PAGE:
I was having a discussion with a friend today about a paper I am writing on the credit crisis, and he suggested that I remove some of the "hyperbole" from my analysis. He was referring to recent statements by Soros and Krugman, who have both stated that the current crisis is the "worst since the Great Depression".
That got me to thinking that in communicating extreme events or ideas in general it is difficult to avoid sounding "hyberbolic" or far fetched when describing the conclusion or the idea because it is so far removed from the status quo of the audience.
A similar phenomena occurred in a discussion with some friends last night where I was explaining the power of Twitter in the context of idea generation, dissemination and socialization. Those who are barely using Facebook thought what I was saying was extreme, while a fellow "tech-minded" person thought what I was saying was highly reasonable.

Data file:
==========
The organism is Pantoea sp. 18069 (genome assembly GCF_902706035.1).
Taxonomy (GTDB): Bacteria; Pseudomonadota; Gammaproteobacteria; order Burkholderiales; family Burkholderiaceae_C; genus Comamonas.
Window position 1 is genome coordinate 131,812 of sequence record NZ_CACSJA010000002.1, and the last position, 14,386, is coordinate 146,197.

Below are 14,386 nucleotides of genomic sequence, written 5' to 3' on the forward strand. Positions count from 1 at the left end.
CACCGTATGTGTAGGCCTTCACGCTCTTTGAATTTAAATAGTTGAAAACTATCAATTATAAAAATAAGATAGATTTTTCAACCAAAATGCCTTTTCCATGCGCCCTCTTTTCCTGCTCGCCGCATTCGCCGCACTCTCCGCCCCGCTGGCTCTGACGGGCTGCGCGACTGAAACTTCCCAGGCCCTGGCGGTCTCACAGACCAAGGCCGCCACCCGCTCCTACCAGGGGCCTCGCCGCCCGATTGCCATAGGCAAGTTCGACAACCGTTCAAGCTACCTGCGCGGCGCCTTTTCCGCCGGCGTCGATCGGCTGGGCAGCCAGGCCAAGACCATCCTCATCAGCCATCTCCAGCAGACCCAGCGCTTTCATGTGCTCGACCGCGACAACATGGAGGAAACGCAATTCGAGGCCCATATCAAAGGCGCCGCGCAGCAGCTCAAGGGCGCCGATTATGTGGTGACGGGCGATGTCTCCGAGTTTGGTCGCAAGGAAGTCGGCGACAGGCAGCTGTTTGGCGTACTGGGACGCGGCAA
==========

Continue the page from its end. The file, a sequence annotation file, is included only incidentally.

Although this problem may be limited to people like me, who tend to think at the edges of our knowledge and technology, I actually think it is more likely a general concern for communicating new ideas generally: if you are far removed from the audiences' understanding, you should build a bridge to walk them to the island of your idea, or run the risk of sounding like a fanatic or dreamer.
I guess this presupposes a desire to be heard by a wide audience. Maybe it is just better to speak and let those who can hear your voice understand and let the rest think it is all hyperbole. Perhaps one day, when the story has unfolded, they might remember some glimmer of the idea and realize it wasn't so extreme after all.